When Vincentians reflect on the last twenty-one and a half years of their lives and soberly examine the issues and factors which have fashioned their present circumstances, they will have difficulty avoiding the conclusion that life in St. Vincent today, is far away from the quality which at the end of the last century we seemed to have been working towards.
What seemed to have happened, is that our own administrators were not of the material which was necessary for the leadership at that critical juncture. One must now wonder, if Ebenezer Joshua might not have been more effective in advancing the well-being of this society, given the totality of his orientation and the impact of the changes he had initiated, during the era of his influence in St. Vincent and the Grenadines.
One of the principal “stamps” of Ebenezer Joshua on this Vincentian society, has been the freedom in Religious Worship which allowed the traditionally “out-lawed’ Shakers – Spiritual Baptists – to come down from the mountains and practice their faith freely in residential areas of St. Vincent and the Grenadines.
That religious groups, more than any other, had helped the masses to endure in those difficult yesteryears, after the abolition of slavery in St. Vincent and the Grenadines.
But it seems fair to say, from the mound on which I sit, that our leaders since the advent of “Independence”, seemed to have been more focused on the control of power, than on the development of all the people.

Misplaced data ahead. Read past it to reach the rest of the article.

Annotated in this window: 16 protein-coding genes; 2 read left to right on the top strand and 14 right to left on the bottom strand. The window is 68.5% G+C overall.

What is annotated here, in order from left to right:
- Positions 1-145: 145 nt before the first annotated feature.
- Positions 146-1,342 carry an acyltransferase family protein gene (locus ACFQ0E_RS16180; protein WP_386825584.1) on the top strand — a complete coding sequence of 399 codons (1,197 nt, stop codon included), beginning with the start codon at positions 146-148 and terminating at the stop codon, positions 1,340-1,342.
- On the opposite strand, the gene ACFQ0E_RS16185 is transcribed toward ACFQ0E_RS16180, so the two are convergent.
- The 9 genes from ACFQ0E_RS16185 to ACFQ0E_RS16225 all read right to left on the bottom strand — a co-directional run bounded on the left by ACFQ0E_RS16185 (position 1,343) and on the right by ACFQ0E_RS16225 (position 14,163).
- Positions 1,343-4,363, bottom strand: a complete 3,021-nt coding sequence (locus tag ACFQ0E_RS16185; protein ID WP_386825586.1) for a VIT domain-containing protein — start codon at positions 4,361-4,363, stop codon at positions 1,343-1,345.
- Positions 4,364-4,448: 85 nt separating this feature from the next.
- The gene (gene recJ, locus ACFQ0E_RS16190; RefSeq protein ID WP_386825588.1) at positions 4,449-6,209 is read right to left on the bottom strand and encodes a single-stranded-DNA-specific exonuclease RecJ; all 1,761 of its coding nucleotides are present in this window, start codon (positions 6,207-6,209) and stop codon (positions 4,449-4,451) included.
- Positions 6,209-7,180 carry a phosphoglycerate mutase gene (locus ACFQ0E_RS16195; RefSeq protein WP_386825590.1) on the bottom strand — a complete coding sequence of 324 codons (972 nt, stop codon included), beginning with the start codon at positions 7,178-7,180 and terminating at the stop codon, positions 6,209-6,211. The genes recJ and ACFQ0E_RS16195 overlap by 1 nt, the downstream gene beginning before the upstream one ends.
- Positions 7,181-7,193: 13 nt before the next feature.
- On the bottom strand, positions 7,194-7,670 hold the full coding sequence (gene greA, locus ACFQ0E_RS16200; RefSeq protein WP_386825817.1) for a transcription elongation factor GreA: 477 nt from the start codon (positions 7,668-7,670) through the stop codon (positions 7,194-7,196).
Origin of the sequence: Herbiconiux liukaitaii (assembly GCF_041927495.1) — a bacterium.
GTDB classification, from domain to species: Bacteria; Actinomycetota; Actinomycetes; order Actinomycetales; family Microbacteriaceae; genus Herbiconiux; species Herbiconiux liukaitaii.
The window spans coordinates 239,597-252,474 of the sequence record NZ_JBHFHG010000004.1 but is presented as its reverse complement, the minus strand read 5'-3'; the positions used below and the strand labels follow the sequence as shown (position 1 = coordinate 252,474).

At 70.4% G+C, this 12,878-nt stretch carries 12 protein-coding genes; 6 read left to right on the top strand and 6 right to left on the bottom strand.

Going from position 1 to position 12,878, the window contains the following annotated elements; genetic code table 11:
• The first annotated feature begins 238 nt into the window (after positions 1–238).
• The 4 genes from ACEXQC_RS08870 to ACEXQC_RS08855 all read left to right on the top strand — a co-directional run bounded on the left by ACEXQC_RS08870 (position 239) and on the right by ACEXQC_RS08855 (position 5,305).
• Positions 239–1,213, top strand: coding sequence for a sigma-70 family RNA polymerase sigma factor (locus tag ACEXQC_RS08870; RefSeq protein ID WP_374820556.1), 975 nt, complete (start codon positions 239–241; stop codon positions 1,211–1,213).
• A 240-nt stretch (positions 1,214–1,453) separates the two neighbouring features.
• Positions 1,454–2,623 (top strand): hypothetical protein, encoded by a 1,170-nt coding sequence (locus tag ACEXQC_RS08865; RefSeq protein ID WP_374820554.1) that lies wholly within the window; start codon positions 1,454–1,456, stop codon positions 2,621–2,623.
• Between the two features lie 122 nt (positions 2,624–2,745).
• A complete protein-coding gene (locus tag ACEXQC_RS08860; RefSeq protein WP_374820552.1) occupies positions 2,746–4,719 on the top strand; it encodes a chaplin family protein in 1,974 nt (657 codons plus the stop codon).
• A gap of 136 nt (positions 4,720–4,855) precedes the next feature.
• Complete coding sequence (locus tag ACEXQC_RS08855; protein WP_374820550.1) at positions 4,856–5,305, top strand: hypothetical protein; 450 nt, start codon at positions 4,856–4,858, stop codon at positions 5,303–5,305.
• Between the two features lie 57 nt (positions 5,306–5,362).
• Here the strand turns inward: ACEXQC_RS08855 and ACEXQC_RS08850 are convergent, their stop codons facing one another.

In the era of Milton Cato and the “St. Vincent Labour Party”, we had our brighter scholars who dared to be critical, being disparagingly referenced by our leaders and physically and emotionally harassed by the Police. Then there was the historic ignominious teargassing of our teachers and the despicable incarcerating of Mrs. Yyonne Francis-Gibson, a teacher, whose passion for society building had positively impacted the communities wherever she resided.
When James Mitchell became the Prime Minister in 1984, the hopes of the agriculture community were fairly high. He was a qualified agronomist and he had previously, in his stint as Premier, overseen an impressive “National Agricultural Exhibition”, in which almost every citizen participated with enthusiasm. He declared some time afterwards, however, that he was on a mission to transform this economy from an agriculture-based one to one that was services-based. In pursuit of that, he embarked on the selling off of lands in the Grenadines to expatriates who were offered very generous terms. At the same time, there was little interest shown in the maintenance of the feeder roads on which the farmers relied. There was as a result of that unfortunate repositioning of the economic thrust of our nation, a serious diminishing of the quality of life of the people of St. Vincent and the Grenadines. This was to a large degree responsible for the NDP and James Mitchell being rejected at the poles in 2001, when Ralph Gonsalves and the ULP fervently promised that they were going to revive the agriculture sector and Banana Industry.
So in came Dr. Ralph Gonsalves and the ULP! It is note-worthy that Dr. Gonsalves had vehemently castigated Mr. Mitchell for his “recklessness” in selling off the lands in the Grenadines to expatriates while offering them generous tax-free concessions.
But what was bad under James Mitchell has seemingly grown worse under Ralph Gonsalves, to such a degree, that several “big investors” have turned out to be merely “smart-men” who had hood-winked our administrators and withdrawn owing us millions of dollars.
Vincentians can now bear testimony to the fact that “Untrustworthiness lubricates poverty – ULP”.
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